Hydrogen sulfide gas, with the chemical formula H2S, "is a colorless, flammable, extremely hazardous gas with a 'rotten egg' smell," according to the Occupational Health and Safety Administration (OSHA). It is found in manure pits and sewer lines as well as natural gas operations. It can cause a range of symptoms depending on the dose, from eye irritation to suffocation.
Why is H2S Dangerous?
Hydrogen sulfide is a naturally-occurring, flammable gas that can be formed from decaying organic matter. It is commonly found near raw sewage or animal manure. Because it is heavier than air, the gas will collect in confined spaces. According to Safety Directory, "Hydrogen sulfide has a very low odor threshold, with its smell being easily perceptible at concentrations well below 1 part per million (ppm) in air. The odor increases as the gas becomes more concentrated, with the strong rotten egg smell recognisable up to 30 ppm. Above this level, the gas is reported to have a sickeningly sweet odor up to around 100 ppm. However, at concentrations above 100 ppm, a person's ability to detect the gas is affected by rapid temporary paralysis of the olfactory nerves in the nose, leading to a loss of the sense of smell. This means that the gas can be present at dangerously high concentrations, with no perceivable odor."
What Does H2S Do to the Body?
At low concentrations and short exposures, H2S is an eye and lung irritant. It causes watering eyes, coughing or a sore throat. As concentration levels or exposure times increase, the irritation worsens and can include headaches and fluid in the lungs. High concentration levels can cause a coma or death from a few breaths.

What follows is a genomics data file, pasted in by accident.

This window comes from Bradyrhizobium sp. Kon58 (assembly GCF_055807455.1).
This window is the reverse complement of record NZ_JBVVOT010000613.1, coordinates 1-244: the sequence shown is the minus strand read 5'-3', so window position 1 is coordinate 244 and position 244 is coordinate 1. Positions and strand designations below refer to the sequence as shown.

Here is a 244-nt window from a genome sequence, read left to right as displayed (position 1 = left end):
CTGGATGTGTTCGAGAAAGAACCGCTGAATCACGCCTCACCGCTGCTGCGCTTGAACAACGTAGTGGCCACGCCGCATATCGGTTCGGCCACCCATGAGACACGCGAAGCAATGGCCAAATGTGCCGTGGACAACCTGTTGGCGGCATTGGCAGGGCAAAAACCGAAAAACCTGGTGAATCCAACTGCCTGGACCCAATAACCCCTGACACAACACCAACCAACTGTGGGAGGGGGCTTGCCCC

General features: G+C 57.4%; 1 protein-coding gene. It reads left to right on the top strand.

Protection from H2S
Before entering an area where H2S gas can accumulate, the air should be tested. If H2S is detected, the space should be ventilated to remove the gas or lower the concentration to a safe level. If the space can not be adequately ventilated, properly trained individuals can work in the space if they follow OSHA rules for hazardous atmospheres in confined spaces.
Working in H2S Atmospheres
If a worker most work in an atmosphere contaminated with H2S gas, he must use a full-face respirator or a half-face respirator and tight-fitting goggles to protect both the eyes and the lungs from exposure. If the concentration of the gas is less than 100 parts per million, an air purifying respirator can be used. If the concentration of the gas is higher, a mask with a self contained air supply is mandatory. Rescuers cannot enter the contaminated space without appropriate protective equipment, so additional respirators should be kept on hand.
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